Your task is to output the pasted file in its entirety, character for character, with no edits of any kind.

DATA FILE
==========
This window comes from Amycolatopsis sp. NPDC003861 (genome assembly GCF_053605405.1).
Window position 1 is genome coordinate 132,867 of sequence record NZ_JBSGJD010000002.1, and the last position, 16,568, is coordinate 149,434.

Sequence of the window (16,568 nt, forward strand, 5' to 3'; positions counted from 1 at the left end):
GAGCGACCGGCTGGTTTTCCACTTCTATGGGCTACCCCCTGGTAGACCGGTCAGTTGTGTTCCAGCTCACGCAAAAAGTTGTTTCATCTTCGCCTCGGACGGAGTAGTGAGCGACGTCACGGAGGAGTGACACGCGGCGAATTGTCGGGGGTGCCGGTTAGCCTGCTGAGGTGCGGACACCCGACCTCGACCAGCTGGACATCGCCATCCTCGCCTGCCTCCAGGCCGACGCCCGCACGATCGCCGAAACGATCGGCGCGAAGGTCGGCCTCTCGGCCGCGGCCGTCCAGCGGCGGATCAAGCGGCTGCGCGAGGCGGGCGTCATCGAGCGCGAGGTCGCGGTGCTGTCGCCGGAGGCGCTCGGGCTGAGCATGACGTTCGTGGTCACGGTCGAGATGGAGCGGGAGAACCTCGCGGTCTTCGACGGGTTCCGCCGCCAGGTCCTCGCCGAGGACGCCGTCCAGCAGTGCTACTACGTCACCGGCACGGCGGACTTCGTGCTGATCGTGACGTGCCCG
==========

This window comes from Amycolatopsis sp. NPDC003861 (genome assembly GCF_053605405.1).
Window position 1 is genome coordinate 132,867 of sequence record NZ_JBSGJD010000002.1, and the last position, 16,568, is coordinate 149,434.

Sequence of the window (16,568 nt, forward strand, 5' to 3'; positions counted from 1 at the left end):
GAGCGACCGGCTGGTTTTCCACTTCTATGGGCTACCCCCTGGTAGACCGGTCAGTTGTGTTCCAGCTCACGCAAAAAGTTGTTTCATCTTCGCCTCGGACGGAGTAGTGAGCGACGTCACGGAGGAGTGACACGCGGCGAATTGTCGGGGGTGCCGGTTAGCCTGCTGAGGTGCGGACACCCGACCTCGACCAGCTGGACATCGCCATCCTCGCCTGCCTCCAGGCCGACGCCCGCACGATCGCCGAAACGATCGGCGCGAAGGTCGGCCTCTCGGCCGCGGCCGTCCAGCGGCGGATCAAGCGGCTGCGCGAGGCGGGCGTCATCGAGCGCGAGGTCGCGGTGCTGTCGCCGGAGGCGCTCGGGCTGAGCATGACGTTCGTGGTCACGGTCGAGATGGAGCGGGAGAACCTCGCGGTCTTCGACGGGTTCCGCCGCCAGGTCCTCGCCGAGGACGCCGTCCAGCAGTGCTACTACGTCACCGGCACGGCGGACTTCGTGCTGATCGTGACGTGCCCG